As I write this, there are six workmen constructing a building within five feet of the window, as has been the case for the past eight months and will be for the foreseeable future. It’s not a quiet business at the best of times, and at the moment they’re blasting “Rockin’ Robin.” They start work at seven A.M., and they have one of those special permits from the mayor’s office that allows them to work on Saturdays, too. Along with the two preschools and the slew of amateur musicians who inhabit the surrounding buildings, it makes for a cacophony.
I used to wear noise-canceling headphones and sometimes earplugs, and I’d fume like an angry cartoon character, but now it doesn’t bother me much. In balmy weather, it even feels sort of Rear Window–ish and picturesque. Or so you can tell yourself, especially when one amateur musician noodles on his sax for several hours at a time. I realize I have come to love it. Read More
I grew up in a Manhattan apartment whose view encompassed sky, clouds, and other apartments. For a while I kept a pair of binoculars on the windowsill. I used them before going to bed, a kind of voyeuristic nightcap. Most of the pleasure I got came from noting which lights were on and which were off in other people’s apartments. I would sometimes wonder if somewhere out there, in one of the unlit windows, perhaps, there was a kid with binoculars looking back at me.
Once, when we were thirteen or so, a friend in the building and I took his massive telescope to the roof. This was before all modes of entrance and egress in Manhattan apartment buildings and hotels were locked down and wired with alarms. We probably almost died getting the tripod up the fire ladder. Once we were up there, we took turns slowly rotating the telescope across the landscape as we peered through with one eye closed. We did this on a few occasions, and only once achieved the semi-nirvana of seeing a naked woman. She was sleeping on her stomach. A sheet covered most of her. But enough of her back, and a bit of leg, was visible to infer that she was naked. The question was if she would wake up, or at least roll over. We stayed up there for a long time, waiting. I don’t think she ever woke. Read More
Some years ago, a friend who works in real estate let me see the Greenwich Village apartment that had belonged to John Barrymore; I had read about it and was thrilled to see the interior. Today its rent is beyond the reach of most mortals, but even when Barrymore moved there, in 1917, the building had a distinct bohemian chic—it had been remodeled by the architect Josephine Wright Chapman. Still, the nineteenth-century row house was modest by matinee-idol standards. Barrymore took the place while he was appearing on Broadway in Hamlet. He was not yet considered tragic or ridiculous or a parody of himself, though he was on the way.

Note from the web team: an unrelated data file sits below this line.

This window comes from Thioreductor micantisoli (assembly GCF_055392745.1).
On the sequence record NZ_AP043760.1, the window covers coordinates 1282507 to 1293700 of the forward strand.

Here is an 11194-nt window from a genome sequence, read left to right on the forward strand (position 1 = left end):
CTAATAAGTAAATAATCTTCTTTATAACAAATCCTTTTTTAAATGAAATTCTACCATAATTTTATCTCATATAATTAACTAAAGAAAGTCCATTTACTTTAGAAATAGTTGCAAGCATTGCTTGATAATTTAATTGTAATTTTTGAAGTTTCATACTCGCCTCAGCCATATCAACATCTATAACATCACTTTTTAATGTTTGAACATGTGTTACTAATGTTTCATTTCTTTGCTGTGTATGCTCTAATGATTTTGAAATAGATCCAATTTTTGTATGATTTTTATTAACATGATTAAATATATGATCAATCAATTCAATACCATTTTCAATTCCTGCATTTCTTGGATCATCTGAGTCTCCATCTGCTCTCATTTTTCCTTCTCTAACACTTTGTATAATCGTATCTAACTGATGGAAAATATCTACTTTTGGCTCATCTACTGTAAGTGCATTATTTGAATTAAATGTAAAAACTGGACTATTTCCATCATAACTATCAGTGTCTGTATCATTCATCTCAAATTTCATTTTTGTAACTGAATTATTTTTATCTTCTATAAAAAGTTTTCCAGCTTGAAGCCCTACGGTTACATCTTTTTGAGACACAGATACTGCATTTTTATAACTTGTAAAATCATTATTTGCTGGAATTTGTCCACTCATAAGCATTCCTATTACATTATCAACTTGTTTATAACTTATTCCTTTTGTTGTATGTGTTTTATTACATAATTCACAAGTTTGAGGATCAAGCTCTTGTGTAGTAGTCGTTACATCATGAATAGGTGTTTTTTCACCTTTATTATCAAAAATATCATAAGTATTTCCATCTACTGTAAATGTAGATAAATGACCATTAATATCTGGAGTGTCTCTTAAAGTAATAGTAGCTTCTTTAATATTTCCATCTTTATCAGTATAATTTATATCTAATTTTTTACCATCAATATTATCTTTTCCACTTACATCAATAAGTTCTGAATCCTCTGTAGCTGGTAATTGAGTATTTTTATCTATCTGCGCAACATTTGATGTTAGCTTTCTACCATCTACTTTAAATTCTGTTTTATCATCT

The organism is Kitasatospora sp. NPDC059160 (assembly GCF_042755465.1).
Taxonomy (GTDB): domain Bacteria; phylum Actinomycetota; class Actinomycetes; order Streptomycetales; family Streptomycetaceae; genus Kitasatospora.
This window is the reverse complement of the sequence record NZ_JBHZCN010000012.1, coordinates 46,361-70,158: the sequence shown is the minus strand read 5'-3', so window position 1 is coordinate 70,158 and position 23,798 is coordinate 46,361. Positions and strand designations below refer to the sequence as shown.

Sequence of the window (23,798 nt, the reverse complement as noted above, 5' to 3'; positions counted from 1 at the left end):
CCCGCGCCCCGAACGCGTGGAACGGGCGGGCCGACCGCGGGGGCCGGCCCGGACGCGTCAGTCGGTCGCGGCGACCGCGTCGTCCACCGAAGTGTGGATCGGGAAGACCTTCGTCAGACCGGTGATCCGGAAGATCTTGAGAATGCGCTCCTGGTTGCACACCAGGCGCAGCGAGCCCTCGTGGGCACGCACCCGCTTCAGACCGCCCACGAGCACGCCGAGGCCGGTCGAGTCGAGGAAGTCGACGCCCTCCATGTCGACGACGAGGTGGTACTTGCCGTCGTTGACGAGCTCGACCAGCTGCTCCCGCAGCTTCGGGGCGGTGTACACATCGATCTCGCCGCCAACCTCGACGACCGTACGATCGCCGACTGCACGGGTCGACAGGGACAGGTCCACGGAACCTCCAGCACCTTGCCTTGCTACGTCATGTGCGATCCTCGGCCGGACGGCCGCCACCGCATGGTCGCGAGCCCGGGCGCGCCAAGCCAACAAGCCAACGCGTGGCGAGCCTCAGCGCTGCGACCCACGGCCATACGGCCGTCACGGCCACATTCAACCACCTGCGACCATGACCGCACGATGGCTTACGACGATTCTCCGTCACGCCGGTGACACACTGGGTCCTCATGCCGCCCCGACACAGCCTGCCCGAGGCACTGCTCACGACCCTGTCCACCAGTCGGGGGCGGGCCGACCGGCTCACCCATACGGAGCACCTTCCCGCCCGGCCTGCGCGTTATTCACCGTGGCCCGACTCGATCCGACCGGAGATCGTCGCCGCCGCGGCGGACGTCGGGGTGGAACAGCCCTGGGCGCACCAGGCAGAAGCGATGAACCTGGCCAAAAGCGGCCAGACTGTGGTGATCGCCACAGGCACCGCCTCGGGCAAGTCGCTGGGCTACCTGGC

To the modern eye, the light-filled studio with its window seat, skylight, and fireplace are magical enough, even with a tiny bedroom and no real kitchen—indeed, this sort of adds to the charm. Up a narrow ladder, on the roof, was a hut that Barrymore had built: a single weatherproofed room with a vaulted ceiling. The playwright Paul Rudnick rented the studio in the 1980s, and as he wrote in the New Yorker, he was “smitten.” Read More
I had never used one of those Web sites in which you list an odd job and ordinary people vie to do it for you. The arrangement seems almost too good to be true. So when I was faced with a household repair, I decided to make a go of it: I started a profile and posted a request.
“Small Welding Job” I titled it. “I have an old brass bed with a shaky frame that needs to be soldered. I think it will be a straightforward job if you have a welding machine/iron. Thanks so much!”
Within minutes, I had received a notification: I had a match! The young woman in question looked omnicompetent and had a bunch of glowing reviews. We arranged a time and I gave her my address, feeling very pleased with the whole business.
That night, I got a message. “Please call me by 10:30 P.M. or this task will be canceled,” it said ominously. I called. We reconfirmed our appointment. I gave her my apartment number.
At five A.M., I was awakened by an incoming text message. It was my handywoman. “There is no trace of the existence of your apartment online,” she wrote. “I do not feel safe with this situation. Thank you for understanding.”
I wasn’t sure how to defend myself against this. “I swear it’s real,” I wrote back lamely. Read More